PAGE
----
If you’re reading this, I assume you’re either a) a business owner or a b) an aspiring business owner who’s wondering how to grow your business.
Let’s examine how to grow your business using both verbal and non-verbal methods.
Know Your Customer
For as long as there have been businesses, there have been customers. Before there were websites, there were shop-floor warriors who interacted with customers as they shopped. In the digital age, this relationship has become more intimate; we’re no longer just buying from a digital salesman, we’re purchasing products and services from people we know and trust.
Knowing your customer doesn’t necessarily mean you have to know all of their intimate details. It simply means you need to understand what they want and need so that you can present them with the best possible service. For example, if you’re a hair dresser, you might know that hair-dryers are their kryptonite. If your product is bespoke cakes, you might know that your best chance of selling these to well-known figures is if they can taste them first. In a word, niche. Knowing your customer is all about understanding their ‘pain’ point and then using this to your advantage.
I can’t tell you how many times I’ve seen startups with amazing products fail because they weren’t scary enough, didn’t understand the marketplace they were entering or lacked the financial resources to fight for a place in the market. If you want to succeed in business, you need to be scary.
I’m not suggesting you become a sociopath or even go near that territory, but you should be aware of how your customers and potential customers see you. Your team, your product, your services, your pricing, and your culture should be all parts of a terrifying puzzle that makes your potential customers say ‘no thank you, I’m good’.
Understand Your Competition
If you’re starting a business, the last thing you need is to be bogged down by unnecessary anxiety. You have enough to worry about already! So whether you decide to go it alone or hire some help, you need to understand who your competition is and what you’re doing to stand out from the crowd.
Take a good look at your competitors and understand what they’re doing, why they’re doing it, and what makes your product special. You can use this information to either give you an advantage or prove to your customers that they shouldn’t even consider purchasing from your competitors.
Measure, Measure, Measure
You need to understand what’s working and what isn’t so you can make the right adjustments and improvements. Whether you have a clear path to growth or you’re still treading water, measuring the results of your activity will give you a good indication of whether or not you’re headed in the right direction. In the grand scheme of things, this is called Business Analytics and it’s a vital part of any business.
If you can’t measure it, you can’t improve it. So, take the time to measure the performance of every aspect of your business before you change anything, add anything or remove anything. You’ll be surprised at how much more you can achieve once you have all the right numbers. Don’t be afraid to be creative in your measurements as long as you can back up your conclusions with solid evidence.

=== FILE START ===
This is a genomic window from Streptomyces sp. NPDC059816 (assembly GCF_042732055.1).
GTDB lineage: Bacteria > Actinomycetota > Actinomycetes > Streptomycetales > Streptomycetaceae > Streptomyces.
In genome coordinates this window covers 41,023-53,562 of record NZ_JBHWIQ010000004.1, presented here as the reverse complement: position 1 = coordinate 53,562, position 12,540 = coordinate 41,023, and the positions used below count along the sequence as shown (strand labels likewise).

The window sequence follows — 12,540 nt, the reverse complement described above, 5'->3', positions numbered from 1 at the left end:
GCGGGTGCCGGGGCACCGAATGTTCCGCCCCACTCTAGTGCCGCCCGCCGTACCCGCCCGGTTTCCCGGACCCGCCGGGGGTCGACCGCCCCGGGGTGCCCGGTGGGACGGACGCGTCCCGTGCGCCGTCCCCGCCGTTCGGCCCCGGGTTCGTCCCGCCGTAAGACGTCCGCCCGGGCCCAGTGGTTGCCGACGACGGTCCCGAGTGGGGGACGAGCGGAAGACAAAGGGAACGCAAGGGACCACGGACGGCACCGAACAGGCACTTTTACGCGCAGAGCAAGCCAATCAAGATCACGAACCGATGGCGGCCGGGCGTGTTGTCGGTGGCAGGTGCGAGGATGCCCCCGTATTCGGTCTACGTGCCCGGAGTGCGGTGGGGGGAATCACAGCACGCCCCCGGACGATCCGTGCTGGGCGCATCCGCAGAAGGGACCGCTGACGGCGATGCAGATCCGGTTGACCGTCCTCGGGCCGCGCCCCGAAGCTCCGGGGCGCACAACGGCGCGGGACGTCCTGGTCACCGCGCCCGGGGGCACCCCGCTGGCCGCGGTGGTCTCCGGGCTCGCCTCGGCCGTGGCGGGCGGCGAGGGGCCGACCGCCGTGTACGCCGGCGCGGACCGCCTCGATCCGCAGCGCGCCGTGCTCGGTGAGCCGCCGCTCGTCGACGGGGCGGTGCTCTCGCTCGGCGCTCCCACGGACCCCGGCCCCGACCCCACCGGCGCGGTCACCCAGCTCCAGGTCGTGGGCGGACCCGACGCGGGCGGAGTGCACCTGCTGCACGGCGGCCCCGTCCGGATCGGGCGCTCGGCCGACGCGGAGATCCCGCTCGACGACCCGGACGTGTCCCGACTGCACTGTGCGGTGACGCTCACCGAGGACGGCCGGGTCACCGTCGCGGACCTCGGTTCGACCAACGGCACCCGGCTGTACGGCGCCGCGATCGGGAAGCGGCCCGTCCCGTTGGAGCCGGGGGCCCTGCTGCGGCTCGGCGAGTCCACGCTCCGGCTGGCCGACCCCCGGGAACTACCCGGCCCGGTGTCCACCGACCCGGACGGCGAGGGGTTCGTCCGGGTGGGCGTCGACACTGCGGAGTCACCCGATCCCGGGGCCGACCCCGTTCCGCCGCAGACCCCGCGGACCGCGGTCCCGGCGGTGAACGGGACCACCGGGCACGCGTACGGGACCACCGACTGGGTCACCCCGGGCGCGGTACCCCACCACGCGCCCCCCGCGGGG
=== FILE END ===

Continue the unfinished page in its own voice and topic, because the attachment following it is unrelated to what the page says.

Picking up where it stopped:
If you’re starting a business in today’s world, you need to be thinking globally. No, I don’t mean you need to be setting up a branch office in Tokyo; I mean you need to be considering the international ramifications of your business plans and the impact these will have on your bottom line. If your plan is to sell your product or service worldwide, you need to understand how to approach this from a financial point of view. This means being able to supply your product to other continents (and other planets, for that matter!) and keeping track of all the different currencies and taxes you’ll need to pay. If you want to do this on a tight budget, you might need to outsource some of these tasks or hire someone to help you navigate the tricky world of international commerce.
Put Everything In Writing
If you’re starting a business, you need to put everything in writing. I can’t tell you the number of times I’ve seen business owners write a 10-page business plan as part of a pitch, only to discover that, in the end, it was totally unnecessary. There are endless possibilities for paperwork in business, and, at times, these can be the things that hold you back.
Things like contracts, legal agreements, and business policies should all be examined and put in writing so that everyone involved knows exactly what their responsibilities are. If you’re looking for a job, make sure you have all the relevant paperwork in order, including a resume, references, and, of course, the business plan. No one is going to give you the job unless you can prove to them that you can do the job, and, as the old saying goes, ‘paper is paper’.
You’re never going to get anywhere in life unless you’re willing to take the risk. Being brave means understanding that there are going to be ups and downs, successes and failures, but, in the end, you’re going to be better for it all together. In business, being brave means recognizing that you’re entering a new and risky world, committing to change and improvement, and being ready to embrace the consequences of these actions. If you want to succeed, be brave.